Researchers debut TWIN lower limb exoskeleton

TWIN is made of lightweight materials, and it has modular components for usability and transportation. | Source: IIT

Italian researchers last week announced the TWIN powered exoskeleton for lower limbs. They said they have designed it to be easier to wear than competing exoskeletons on the market.

TWIN is the product of a collaboration between Rehab Technologies IIT – INAIL, the joint laboratory between the Istituto Italiano di Tecnologia (IIT– Italian Institute of Technology) in Genoa, and the Prosthetic Center of INAIL, the prosthetic unit of the National Institute for Insurance against Accidents at Work in Bologna. IIT’s Matteo Laffranchi coordinated the project, which began in 2013 with the goal of developing innovative, high-tech, cost-effective systems for patients with physical impairments.

The researchers presented TWIN during a press conference at the Museum of Science and Technology in Milan. Two patients who had been involved in testing the system demonstrated the exoskeleton

One of the patients was Alex Santucci, who had worked with technicians and researchers throughout the project’s design phase and who participated in clinical experiments as a tester (see photo below). The clinical experiments took place at the Prosthetic Center of INAIL in Vigorso di Budrio, the Montecatone Rehabilitation Institute in Imola, and illa Beretta in Costa Masnaga (LC).

Alex Santucci demonstrated the TWIN lower-limb exoskeleton. Source: IIT-Istituto Italiano di Tecnologia

Exoskeleton designed for portability, ease of use

TWIN is intended to enhance the physical abilities of the wearer, according to the research organizations. While the exoskeleton is just a prototype now, the collaborators said they hope to bring it to market soon. 

The researchers designed TWIN to allow individuals with reduced or even absent motor abilities in their lower limbs to maintain an upright position. This can include people with complete spinal cord injuries.

The exoskeleton is not self-balancing, but it can enable wearers to walk with the assistance of crutches or walkers and to stand up and sit down, said the researchers in a release

The researchers said TWIN has two unique features that make it stand out. The first is that it’s made of lightweight materials such as aluminum alloy. The second is that the system contains modular components to further facilitate usability and transportability. 

The structure of TWIN is adjustable based on the patient’s physical characteristics. It can be adjusted using telescopic links placed at the level of the femur and the tibia. The team also made ankle and foot support available in various sizes. This is so TWIN can adapt to the ergonomics of the user, whether they are male or female, young or an adult.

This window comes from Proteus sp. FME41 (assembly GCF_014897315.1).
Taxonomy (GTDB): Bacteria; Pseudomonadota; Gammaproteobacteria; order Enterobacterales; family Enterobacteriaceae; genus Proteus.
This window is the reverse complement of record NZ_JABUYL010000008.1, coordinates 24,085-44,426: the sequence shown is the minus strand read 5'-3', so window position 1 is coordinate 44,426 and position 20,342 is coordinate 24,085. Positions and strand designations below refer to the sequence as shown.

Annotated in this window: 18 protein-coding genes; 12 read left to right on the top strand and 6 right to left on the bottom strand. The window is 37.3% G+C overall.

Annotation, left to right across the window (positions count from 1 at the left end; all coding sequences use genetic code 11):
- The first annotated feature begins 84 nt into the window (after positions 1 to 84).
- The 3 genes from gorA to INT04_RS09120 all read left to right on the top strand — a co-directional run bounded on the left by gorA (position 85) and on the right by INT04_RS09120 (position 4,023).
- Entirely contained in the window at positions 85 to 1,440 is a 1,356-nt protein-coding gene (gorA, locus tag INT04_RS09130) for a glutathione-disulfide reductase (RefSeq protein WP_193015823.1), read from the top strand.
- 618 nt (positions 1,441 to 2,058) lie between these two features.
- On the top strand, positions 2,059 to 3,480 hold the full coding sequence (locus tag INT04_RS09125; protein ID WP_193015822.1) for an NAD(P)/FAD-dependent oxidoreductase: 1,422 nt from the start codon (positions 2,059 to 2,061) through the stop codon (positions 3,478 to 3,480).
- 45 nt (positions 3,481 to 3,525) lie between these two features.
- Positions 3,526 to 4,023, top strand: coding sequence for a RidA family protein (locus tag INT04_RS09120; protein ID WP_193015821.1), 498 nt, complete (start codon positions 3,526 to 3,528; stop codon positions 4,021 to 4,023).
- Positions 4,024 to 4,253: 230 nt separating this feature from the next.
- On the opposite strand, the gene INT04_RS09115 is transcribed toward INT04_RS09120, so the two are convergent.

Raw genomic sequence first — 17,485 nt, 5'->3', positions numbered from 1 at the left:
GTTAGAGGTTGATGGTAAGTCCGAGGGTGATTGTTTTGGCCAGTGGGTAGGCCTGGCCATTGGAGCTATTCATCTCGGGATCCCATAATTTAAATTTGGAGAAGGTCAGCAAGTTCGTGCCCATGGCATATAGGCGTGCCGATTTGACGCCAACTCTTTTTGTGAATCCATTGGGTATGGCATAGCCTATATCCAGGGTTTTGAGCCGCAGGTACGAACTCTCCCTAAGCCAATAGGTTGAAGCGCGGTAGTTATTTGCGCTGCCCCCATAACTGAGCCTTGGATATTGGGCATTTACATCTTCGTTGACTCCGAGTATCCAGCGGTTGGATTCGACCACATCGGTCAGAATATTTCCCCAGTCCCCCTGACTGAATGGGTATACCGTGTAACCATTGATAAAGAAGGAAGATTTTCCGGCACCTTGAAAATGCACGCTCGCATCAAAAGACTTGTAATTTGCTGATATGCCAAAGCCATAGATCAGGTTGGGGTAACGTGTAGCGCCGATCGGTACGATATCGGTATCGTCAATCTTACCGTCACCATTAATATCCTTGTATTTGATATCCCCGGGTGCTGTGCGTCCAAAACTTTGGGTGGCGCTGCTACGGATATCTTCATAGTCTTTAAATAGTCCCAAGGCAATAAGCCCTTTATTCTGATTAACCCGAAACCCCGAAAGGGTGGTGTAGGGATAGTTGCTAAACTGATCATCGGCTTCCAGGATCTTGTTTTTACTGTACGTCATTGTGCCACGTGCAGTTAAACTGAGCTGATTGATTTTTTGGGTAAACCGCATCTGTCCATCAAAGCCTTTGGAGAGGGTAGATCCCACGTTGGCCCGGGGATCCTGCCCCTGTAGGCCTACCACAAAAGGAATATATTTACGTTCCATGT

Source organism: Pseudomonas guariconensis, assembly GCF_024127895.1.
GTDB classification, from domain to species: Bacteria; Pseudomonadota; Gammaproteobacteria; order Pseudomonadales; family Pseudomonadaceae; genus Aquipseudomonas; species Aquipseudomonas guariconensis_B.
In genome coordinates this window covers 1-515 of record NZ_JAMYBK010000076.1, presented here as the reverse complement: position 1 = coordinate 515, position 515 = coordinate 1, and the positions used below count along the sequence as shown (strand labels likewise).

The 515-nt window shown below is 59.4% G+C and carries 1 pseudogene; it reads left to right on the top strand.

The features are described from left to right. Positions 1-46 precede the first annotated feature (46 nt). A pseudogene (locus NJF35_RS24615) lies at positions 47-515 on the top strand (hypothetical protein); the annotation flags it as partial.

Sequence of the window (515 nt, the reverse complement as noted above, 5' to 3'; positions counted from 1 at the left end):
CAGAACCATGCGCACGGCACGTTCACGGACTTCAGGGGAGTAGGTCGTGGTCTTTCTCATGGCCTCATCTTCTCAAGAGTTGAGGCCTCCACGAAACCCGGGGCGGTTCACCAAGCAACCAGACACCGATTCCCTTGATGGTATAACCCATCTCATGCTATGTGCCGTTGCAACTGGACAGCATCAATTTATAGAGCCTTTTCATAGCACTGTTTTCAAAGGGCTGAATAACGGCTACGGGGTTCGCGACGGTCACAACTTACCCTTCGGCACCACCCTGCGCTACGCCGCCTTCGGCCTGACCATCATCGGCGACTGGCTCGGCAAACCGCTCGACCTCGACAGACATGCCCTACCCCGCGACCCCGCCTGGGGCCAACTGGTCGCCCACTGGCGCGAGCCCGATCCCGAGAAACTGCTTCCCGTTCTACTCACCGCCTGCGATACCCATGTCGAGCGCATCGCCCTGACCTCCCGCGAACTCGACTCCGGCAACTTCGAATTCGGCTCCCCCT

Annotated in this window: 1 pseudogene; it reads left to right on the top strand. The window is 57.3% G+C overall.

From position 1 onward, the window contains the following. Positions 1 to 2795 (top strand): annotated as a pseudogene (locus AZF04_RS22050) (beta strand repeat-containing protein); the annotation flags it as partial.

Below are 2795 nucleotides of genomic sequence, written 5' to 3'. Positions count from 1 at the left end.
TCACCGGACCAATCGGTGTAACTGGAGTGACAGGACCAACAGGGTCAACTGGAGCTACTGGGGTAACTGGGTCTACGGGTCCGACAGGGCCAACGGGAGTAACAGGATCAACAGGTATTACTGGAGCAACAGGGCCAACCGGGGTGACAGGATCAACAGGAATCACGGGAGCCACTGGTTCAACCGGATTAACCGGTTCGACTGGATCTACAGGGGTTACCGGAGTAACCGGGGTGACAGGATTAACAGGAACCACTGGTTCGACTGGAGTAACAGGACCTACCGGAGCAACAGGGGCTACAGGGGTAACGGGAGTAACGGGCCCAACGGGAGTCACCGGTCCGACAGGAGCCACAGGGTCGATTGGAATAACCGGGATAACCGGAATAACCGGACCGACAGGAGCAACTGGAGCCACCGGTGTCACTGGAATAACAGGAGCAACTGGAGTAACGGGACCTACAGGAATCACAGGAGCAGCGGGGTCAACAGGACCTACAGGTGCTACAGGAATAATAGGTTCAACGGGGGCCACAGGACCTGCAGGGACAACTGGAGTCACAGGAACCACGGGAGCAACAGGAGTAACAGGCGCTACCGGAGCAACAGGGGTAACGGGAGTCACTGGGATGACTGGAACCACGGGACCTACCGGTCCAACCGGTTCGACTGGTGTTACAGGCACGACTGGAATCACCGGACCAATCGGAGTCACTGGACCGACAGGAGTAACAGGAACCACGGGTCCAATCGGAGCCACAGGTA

The TWIN motors activate the knee and hip joints, imposing a completely configurable movement pattern on the patient’s limbs, in terms of step length and type, and walking speed. The battery has a lifespan of approximately four hours and requires and hour to recharge.

TWIN features three operating models that also adapt to the patient. The exoskeleton evaluates the degree of motor deficit of the person wearing it, particularly their ability to perform autonomous walking. The exoskeleton’s operating modes are:

Walk mode: The team designed this for patients with absent motor function. In this mode, the exoskeleton imposes a walking pattern according to programmed parameters. 
Retrain mode: Retrain mode is for patients with partial impairment of lower-limb motor function who are capable of performing a more or less autonomous movement but face some difficulties in some phases of the steps. In this case, the exoskeleton supports the patient’s movement with more or less intensity, directing them toward an optimal reference trajectory.
TwinCare mode: The team designed this mode for patients with partial and differentiated motor impairment between two limbs. In this case, one leg might be healthy and can move autonomously, while the other requires assistance in some phases of the step. 

What comes next for TWIN?

An operator, such as a physiotherapist in a rehabilitation clinic, can control TWIN using a specific Android app installed on the included tablet. The graphical interface allows for controlling the exoskeleton in the execution of various programmed activities, setting the kinematic parameters of movement, and choosing between different step execution modes.

In addition to rehabilitation clinics during physiotherapy sessions, TWIN can be worn daily even just for a few hours. Assuming the upright position brings significant benefits in terms of musculoskeletal circulatory, psychological, and digestive system functionality for wheelchair users, said the developers.

They added that their next goal for TWIN is CE marking. They are working with a partner on European certification, which will be followed by the industrialization process. Once TWIN is on the market, it can be used by patients in need, reintegrating severely injured workers into social and work environments, said the researchers.

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